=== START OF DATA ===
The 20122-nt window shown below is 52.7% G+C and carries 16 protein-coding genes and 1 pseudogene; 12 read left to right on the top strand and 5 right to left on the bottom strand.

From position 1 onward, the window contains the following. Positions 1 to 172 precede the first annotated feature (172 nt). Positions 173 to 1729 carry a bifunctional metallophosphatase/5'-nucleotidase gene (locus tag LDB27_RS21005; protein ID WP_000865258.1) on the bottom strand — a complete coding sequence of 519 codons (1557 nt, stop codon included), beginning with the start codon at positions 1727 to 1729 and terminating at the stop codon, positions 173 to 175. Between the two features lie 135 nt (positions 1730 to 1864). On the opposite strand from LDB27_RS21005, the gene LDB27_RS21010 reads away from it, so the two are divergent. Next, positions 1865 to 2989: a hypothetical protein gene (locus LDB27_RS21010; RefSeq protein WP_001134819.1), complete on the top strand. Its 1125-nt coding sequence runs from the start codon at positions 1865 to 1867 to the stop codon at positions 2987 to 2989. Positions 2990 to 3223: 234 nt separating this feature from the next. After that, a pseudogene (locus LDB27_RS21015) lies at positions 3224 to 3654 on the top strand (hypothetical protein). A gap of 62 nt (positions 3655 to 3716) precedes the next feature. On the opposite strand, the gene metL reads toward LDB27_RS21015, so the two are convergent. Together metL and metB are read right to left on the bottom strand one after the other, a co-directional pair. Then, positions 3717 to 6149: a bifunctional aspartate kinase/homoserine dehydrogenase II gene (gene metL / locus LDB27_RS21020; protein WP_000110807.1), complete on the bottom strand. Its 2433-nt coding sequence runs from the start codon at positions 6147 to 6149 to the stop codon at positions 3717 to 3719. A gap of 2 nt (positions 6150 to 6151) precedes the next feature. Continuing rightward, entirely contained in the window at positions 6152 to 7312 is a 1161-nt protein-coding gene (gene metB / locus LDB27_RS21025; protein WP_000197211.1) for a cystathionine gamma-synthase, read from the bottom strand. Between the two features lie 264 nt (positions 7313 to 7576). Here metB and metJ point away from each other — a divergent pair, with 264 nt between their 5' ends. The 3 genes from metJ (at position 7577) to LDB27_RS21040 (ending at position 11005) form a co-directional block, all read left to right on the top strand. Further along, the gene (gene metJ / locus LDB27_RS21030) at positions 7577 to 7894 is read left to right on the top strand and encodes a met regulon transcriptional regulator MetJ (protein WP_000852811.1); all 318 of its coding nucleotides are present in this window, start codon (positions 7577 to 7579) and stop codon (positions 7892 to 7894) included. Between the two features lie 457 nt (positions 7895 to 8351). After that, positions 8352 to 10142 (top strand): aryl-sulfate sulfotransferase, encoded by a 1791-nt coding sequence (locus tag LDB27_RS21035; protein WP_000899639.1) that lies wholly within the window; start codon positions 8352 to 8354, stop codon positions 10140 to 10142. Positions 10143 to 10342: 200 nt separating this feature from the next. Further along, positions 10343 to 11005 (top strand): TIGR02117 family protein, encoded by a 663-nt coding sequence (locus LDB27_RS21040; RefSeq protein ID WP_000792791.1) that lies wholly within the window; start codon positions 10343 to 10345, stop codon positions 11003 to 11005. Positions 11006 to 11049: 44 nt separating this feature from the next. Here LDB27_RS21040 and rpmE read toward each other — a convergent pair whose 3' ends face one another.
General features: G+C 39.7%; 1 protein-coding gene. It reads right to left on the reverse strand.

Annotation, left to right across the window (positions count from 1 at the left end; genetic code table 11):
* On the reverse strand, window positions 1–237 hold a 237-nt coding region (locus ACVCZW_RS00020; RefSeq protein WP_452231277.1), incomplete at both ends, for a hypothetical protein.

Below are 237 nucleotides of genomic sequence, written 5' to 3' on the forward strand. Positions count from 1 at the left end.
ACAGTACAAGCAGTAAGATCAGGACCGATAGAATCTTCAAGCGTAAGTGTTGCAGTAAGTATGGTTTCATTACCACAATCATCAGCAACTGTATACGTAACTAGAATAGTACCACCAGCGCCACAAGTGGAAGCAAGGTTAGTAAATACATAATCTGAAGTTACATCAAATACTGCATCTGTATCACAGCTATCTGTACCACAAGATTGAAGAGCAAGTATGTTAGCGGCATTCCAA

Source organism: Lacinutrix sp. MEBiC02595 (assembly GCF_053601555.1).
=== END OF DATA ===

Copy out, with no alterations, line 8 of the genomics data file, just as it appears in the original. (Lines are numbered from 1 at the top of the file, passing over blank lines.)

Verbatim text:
Source organism: Lacinutrix sp. MEBiC02595 (assembly GCF_053601555.1).